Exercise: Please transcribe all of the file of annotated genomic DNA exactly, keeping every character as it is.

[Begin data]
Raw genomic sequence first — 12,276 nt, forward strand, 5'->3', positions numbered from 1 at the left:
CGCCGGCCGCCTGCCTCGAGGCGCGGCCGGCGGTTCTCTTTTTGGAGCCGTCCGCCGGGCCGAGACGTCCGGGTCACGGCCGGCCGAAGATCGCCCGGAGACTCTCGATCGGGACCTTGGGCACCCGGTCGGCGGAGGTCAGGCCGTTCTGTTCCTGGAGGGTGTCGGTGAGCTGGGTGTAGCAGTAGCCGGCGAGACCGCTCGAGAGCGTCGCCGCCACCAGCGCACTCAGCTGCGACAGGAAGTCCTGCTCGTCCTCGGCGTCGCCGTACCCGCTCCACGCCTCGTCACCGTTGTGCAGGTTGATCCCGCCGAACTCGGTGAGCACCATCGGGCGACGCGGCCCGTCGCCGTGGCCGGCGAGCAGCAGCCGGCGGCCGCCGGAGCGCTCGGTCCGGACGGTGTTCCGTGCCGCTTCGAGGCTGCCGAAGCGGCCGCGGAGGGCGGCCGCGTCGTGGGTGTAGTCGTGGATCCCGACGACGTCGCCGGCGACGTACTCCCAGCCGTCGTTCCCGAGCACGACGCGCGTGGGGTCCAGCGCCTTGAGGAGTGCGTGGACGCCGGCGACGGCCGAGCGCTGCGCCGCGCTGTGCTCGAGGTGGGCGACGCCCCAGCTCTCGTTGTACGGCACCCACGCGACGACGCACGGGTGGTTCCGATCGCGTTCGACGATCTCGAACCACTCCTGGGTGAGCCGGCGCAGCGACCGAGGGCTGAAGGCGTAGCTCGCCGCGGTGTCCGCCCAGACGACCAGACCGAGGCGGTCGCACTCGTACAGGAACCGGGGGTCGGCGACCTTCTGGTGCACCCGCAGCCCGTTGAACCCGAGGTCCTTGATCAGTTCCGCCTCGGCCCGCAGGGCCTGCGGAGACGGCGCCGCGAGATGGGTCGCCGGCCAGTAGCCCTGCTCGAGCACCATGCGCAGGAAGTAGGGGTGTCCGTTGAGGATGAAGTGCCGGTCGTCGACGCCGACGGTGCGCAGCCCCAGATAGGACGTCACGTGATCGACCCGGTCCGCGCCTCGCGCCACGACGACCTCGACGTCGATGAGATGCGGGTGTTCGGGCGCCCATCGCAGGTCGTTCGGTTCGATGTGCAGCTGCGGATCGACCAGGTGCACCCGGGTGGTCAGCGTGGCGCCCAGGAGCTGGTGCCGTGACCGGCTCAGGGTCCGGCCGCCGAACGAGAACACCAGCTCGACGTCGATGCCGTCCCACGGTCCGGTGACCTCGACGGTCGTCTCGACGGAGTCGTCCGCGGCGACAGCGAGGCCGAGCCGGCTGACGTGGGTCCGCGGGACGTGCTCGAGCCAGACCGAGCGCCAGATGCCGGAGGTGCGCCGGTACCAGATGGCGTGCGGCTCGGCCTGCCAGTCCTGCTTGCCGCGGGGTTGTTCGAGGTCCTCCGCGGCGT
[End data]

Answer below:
Raw genomic sequence first — 12,276 nt, forward strand, 5'->3', positions numbered from 1 at the left:
CGCCGGCCGCCTGCCTCGAGGCGCGGCCGGCGGTTCTCTTTTTGGAGCCGTCCGCCGGGCCGAGACGTCCGGGTCACGGCCGGCCGAAGATCGCCCGGAGACTCTCGATCGGGACCTTGGGCACCCGGTCGGCGGAGGTCAGGCCGTTCTGTTCCTGGAGGGTGTCGGTGAGCTGGGTGTAGCAGTAGCCGGCGAGACCGCTCGAGAGCGTCGCCGCCACCAGCGCACTCAGCTGCGACAGGAAGTCCTGCTCGTCCTCGGCGTCGCCGTACCCGCTCCACGCCTCGTCACCGTTGTGCAGGTTGATCCCGCCGAACTCGGTGAGCACCATCGGGCGACGCGGCCCGTCGCCGTGGCCGGCGAGCAGCAGCCGGCGGCCGCCGGAGCGCTCGGTCCGGACGGTGTTCCGTGCCGCTTCGAGGCTGCCGAAGCGGCCGCGGAGGGCGGCCGCGTCGTGGGTGTAGTCGTGGATCCCGACGACGTCGCCGGCGACGTACTCCCAGCCGTCGTTCCCGAGCACGACGCGCGTGGGGTCCAGCGCCTTGAGGAGTGCGTGGACGCCGGCGACGGCCGAGCGCTGCGCCGCGCTGTGCTCGAGGTGGGCGACGCCCCAGCTCTCGTTGTACGGCACCCACGCGACGACGCACGGGTGGTTCCGATCGCGTTCGACGATCTCGAACCACTCCTGGGTGAGCCGGCGCAGCGACCGAGGGCTGAAGGCGTAGCTCGCCGCGGTGTCCGCCCAGACGACCAGACCGAGGCGGTCGCACTCGTACAGGAACCGGGGGTCGGCGACCTTCTGGTGCACCCGCAGCCCGTTGAACCCGAGGTCCTTGATCAGTTCCGCCTCGGCCCGCAGGGCCTGCGGAGACGGCGCCGCGAGATGGGTCGCCGGCCAGTAGCCCTGCTCGAGCACCATGCGCAGGAAGTAGGGGTGTCCGTTGAGGATGAAGTGCCGGTCGTCGACGCCGACGGTGCGCAGCCCCAGATAGGACGTCACGTGATCGACCCGGTCCGCGCCTCGCGCCACGACGACCTCGACGTCGATGAGATGCGGGTGTTCGGGCGCCCATCGCAGGTCGTTCGGTTCGATGTGCAGCTGCGGATCGACCAGGTGCACCCGGGTGGTCAGCGTGGCGCCCAGGAGCTGGTGCCGTGACCGGCTCAGGGTCCGGCCGCCGAACGAGAACACCAGCTCGACGTCGATGCCGTCCCACGGTCCGGTGACCTCGACGGTCGTCTCGACGGAGTCGTCCGCGGCGACAGCGAGGCCGAGCCGGCTGACGTGGGTCCGCGGGACGTGCTCGAGCCAGACCGAGCGCCAGATGCCGGAGGTGCGCCGGTACCAGATGGCGTGCGGCTCGGCCTGCCAGTCCTGCTTGCCGCGGGGTTGTTCGAGGTCCTCCGCGGCGT